South Africa’s government has slammed recent demonstrations by white farmers who stormed a courthouse on Tuesday.
According to BBC News, several hundred people stormed the local magistrate’s court where Sekwetje Mahlamba and Sekola Matlaletsa appeared briefly.
Horner’s body was found hanging from a post at the farm he managed. According to reports from Free State province, he had been stabbed multiple times and severely beaten before being strangled.
Justice Minister Ronald Lamola described the violence as “anarchic” and an “inexcusable assault on the rule of law,” adding that the “disturbing scenes of members of the public damaging property have no place in a free and democratic South Africa.”
The protestors also torched a police car as they demanded that two men, who had been detained in connection with the killing of fellow farmer, Brendin Horner, be handed over to exact their justice.
Hundreds of farmers, some of them in tractors and others who had driven overnight across the country, attempted to storm the cells holding the suspects.
“They damaged the court property while forcing their way to the court cells. A police van parked outside the building was also overturned and burned,” police spokesman Motansi Makhele said.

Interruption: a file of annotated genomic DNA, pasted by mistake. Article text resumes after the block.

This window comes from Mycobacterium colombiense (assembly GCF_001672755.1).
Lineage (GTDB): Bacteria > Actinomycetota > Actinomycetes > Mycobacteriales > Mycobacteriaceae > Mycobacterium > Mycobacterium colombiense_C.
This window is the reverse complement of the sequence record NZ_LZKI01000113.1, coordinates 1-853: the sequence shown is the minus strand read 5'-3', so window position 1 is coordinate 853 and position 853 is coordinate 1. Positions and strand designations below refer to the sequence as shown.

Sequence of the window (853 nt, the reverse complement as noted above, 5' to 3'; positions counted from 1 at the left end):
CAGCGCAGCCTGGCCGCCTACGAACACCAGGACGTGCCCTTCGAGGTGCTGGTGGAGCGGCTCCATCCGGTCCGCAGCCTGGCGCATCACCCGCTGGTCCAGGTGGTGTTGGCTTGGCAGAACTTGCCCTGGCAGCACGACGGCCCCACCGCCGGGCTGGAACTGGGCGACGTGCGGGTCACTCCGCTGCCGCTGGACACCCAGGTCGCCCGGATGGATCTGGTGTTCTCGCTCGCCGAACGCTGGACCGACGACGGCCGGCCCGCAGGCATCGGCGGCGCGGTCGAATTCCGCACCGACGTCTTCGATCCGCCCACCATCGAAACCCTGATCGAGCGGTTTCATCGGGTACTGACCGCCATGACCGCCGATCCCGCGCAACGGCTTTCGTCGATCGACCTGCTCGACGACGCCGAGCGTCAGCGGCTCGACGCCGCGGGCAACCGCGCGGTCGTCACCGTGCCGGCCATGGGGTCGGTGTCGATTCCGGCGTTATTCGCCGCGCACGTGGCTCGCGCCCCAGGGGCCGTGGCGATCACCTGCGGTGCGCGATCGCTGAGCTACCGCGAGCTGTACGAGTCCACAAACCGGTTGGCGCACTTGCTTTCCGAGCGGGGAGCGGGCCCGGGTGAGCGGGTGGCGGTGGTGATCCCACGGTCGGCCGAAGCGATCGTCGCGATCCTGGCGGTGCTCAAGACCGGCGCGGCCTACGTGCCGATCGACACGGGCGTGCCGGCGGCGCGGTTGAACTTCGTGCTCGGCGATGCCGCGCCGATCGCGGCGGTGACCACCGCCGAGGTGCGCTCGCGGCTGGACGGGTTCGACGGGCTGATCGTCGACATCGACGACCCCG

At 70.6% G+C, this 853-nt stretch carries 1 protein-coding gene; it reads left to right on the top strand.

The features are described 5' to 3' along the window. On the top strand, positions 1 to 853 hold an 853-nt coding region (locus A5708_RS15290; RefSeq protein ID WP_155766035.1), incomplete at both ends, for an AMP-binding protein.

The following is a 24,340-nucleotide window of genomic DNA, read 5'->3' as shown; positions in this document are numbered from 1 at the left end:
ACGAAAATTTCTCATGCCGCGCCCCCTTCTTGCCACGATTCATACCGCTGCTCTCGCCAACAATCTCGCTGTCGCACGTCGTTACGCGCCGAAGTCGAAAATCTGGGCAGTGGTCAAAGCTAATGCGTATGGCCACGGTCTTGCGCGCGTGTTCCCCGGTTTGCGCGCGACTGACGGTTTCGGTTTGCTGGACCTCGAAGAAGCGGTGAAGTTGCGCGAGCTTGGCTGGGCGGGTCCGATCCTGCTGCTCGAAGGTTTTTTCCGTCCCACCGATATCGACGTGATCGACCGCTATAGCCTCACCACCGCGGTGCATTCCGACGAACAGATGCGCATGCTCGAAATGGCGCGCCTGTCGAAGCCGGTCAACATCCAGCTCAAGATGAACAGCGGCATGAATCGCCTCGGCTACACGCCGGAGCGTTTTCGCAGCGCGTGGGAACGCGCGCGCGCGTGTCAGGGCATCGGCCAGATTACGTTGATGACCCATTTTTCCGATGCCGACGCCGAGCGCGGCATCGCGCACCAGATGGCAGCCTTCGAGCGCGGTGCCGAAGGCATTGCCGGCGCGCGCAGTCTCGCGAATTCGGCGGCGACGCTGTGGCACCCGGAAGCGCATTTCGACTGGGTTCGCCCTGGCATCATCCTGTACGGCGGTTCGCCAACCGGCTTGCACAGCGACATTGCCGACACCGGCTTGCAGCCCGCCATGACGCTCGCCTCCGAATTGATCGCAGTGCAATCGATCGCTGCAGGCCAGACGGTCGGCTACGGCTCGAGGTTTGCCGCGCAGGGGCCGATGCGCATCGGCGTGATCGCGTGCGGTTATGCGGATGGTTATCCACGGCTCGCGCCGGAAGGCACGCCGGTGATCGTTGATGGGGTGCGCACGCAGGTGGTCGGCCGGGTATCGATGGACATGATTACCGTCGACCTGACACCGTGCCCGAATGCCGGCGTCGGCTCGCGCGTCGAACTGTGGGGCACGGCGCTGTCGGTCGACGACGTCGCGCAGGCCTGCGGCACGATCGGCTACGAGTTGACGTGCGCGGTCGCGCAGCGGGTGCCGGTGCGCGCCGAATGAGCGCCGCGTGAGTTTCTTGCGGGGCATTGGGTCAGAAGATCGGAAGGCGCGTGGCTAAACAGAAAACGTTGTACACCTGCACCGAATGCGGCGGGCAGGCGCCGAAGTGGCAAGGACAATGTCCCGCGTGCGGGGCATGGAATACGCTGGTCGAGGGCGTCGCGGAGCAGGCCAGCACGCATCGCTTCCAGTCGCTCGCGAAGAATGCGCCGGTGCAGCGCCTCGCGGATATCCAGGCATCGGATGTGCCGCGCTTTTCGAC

The tension between farmers and indigenous South Africans has been bubbling for quite some time.
In August, President Cyril Ramaphosa announced that the ruling African National Congress (ANC) planned to change the constitution to allow land expropriation without compensation. White people still own the majority of the land in South Africa.
Prior to the apartheid, a 1913 law prevented people of color from holding property. Black and other non-white South Africans were kicked off their farmlands and carted off to tightly packed townships.
The decision earned a tweet from US President Donald Trump, who called on the Secretary of State Mike Pompeo to study South African “land and farm seizures” and “killing of farmers.”